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A federal judge in Boston ruled Tuesday that border agents violate the Fourth Amendment when they search electronic devices at ports of entry without a reasonable suspicion.
U.S. District Judge Denise Casper said there must be a reasonable suspicion the devices contain contraband—such as child pornography or classified information—before the search. The Associated Press, Courthouse News Service and Ars Technica have coverage on the Nov. 12 opinion; a press release is here.
Casper said she was requiring reasonable suspicion, rather than a warrant justified by probable cause, because travelers have a reduced expectation of privacy at the border and the government has an interest in maintaining “territorial integrity.”
Casper ruled in a lawsuit by 11 travelers whose smartphones and laptops were searched at border crossings and airports without individualized suspicion. The travelers—10 U.S. citizens and one lawful permanent resident—were represented by the American Civil Liberties Union, the ACLU of Massachusetts and the Electronic Frontier Foundation.
Casper said reasonable suspicion is needed for both basic and advanced searches of devices.
An advanced search is defined as a search in which an officer connects external equipment to an electronic device to review, copy and analyze its contents. Such searches can recover deleted or encrypted data and copy information physically present on the device.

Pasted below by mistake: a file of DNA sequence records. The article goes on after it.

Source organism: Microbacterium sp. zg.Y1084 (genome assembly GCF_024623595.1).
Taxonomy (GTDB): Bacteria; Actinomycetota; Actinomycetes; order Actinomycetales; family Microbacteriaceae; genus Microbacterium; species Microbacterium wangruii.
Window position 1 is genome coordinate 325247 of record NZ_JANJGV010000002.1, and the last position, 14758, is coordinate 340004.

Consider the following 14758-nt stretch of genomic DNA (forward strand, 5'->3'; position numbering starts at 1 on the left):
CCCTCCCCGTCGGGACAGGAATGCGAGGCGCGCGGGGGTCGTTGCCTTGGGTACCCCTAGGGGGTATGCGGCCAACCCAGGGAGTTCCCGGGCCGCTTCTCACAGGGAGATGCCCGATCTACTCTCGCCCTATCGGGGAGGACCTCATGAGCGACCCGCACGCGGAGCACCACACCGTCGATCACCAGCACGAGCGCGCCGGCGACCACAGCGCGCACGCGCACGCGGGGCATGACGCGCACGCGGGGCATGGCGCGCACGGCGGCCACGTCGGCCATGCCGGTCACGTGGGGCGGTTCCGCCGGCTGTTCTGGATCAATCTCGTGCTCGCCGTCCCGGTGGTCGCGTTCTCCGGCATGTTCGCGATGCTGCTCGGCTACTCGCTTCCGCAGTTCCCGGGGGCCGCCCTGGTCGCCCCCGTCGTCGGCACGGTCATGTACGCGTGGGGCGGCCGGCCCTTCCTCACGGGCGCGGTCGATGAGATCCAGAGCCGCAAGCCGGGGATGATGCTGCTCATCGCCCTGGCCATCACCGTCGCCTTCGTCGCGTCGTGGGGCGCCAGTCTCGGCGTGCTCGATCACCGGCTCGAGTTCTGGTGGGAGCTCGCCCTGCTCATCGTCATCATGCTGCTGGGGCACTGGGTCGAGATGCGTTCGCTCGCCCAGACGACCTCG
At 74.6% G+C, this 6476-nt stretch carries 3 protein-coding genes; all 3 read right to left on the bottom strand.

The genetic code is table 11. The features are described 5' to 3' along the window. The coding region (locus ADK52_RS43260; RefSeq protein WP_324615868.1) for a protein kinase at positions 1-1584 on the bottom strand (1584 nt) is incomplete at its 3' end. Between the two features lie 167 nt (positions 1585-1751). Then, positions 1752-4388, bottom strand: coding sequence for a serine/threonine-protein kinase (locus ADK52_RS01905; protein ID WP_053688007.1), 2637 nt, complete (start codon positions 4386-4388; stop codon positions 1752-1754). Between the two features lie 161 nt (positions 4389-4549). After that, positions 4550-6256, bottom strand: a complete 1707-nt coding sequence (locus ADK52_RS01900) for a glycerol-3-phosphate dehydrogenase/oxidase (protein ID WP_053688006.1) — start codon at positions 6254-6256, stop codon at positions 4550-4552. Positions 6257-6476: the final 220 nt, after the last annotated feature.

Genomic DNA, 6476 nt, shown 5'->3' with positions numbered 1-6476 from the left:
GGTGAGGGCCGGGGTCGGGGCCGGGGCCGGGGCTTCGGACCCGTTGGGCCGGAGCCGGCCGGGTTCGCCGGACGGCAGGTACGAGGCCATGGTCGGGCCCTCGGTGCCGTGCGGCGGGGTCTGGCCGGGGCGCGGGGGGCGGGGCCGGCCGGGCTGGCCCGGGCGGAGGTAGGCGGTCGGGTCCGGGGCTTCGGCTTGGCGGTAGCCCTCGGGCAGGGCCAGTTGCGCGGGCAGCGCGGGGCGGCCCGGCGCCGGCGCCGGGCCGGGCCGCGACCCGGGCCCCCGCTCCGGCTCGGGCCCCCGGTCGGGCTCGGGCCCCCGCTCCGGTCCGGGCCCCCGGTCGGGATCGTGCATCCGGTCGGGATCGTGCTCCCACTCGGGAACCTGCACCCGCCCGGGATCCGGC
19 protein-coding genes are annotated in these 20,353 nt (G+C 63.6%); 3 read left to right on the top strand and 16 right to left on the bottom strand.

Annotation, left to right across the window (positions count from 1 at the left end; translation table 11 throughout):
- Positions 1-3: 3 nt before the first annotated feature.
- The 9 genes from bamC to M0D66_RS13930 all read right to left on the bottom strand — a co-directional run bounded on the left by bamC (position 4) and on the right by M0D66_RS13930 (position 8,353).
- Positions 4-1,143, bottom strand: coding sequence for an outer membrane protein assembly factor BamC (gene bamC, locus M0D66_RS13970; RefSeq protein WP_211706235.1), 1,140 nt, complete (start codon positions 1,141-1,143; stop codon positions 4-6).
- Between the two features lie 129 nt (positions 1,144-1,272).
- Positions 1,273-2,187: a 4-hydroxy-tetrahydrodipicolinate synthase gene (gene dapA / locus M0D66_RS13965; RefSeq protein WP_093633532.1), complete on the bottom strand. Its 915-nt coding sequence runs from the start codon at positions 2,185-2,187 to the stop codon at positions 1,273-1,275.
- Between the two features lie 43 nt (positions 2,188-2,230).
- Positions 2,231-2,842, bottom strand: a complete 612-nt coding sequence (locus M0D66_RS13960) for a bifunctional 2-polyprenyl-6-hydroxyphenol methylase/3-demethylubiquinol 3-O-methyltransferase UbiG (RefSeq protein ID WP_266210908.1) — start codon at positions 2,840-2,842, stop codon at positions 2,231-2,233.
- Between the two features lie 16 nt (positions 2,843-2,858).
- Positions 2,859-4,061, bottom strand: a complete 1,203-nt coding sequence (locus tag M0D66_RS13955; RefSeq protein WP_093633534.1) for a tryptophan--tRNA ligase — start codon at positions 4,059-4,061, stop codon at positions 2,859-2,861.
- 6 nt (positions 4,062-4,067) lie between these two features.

A basic search consists of other types of searches of electronic devices using their native operating system. Agents conducting such a search can access content on the device and use its own internal search tools to find information.
U.S. Customs and Border Protection’s policy required no showing of cause for a basic search at the border and a showing of reasonable suspicion or a national security concern for an advanced search. U.S. Immigration and Customs Enforcement’s policy also required reasonable suspicion for an advanced search.
But Casper saw no meaningful difference between the two types of searches based on the privacy interests implicated.
Even a basic search of an electronic device “may reveal a wealth of personal information,” Casper said. “Such devices can contain, for some examples, prescription information, information about employment, travel history and browsing history.”
The plaintiffs had sought an injunction requiring probable cause and a warrant for the searches. Casper said that even if she had adopted that higher privacy standard, she would have denied a nationwide injunction without further briefing of the parties. She denied the injunction request but allowed it to be renewed.
The case is Alasaad v. McAleenan.
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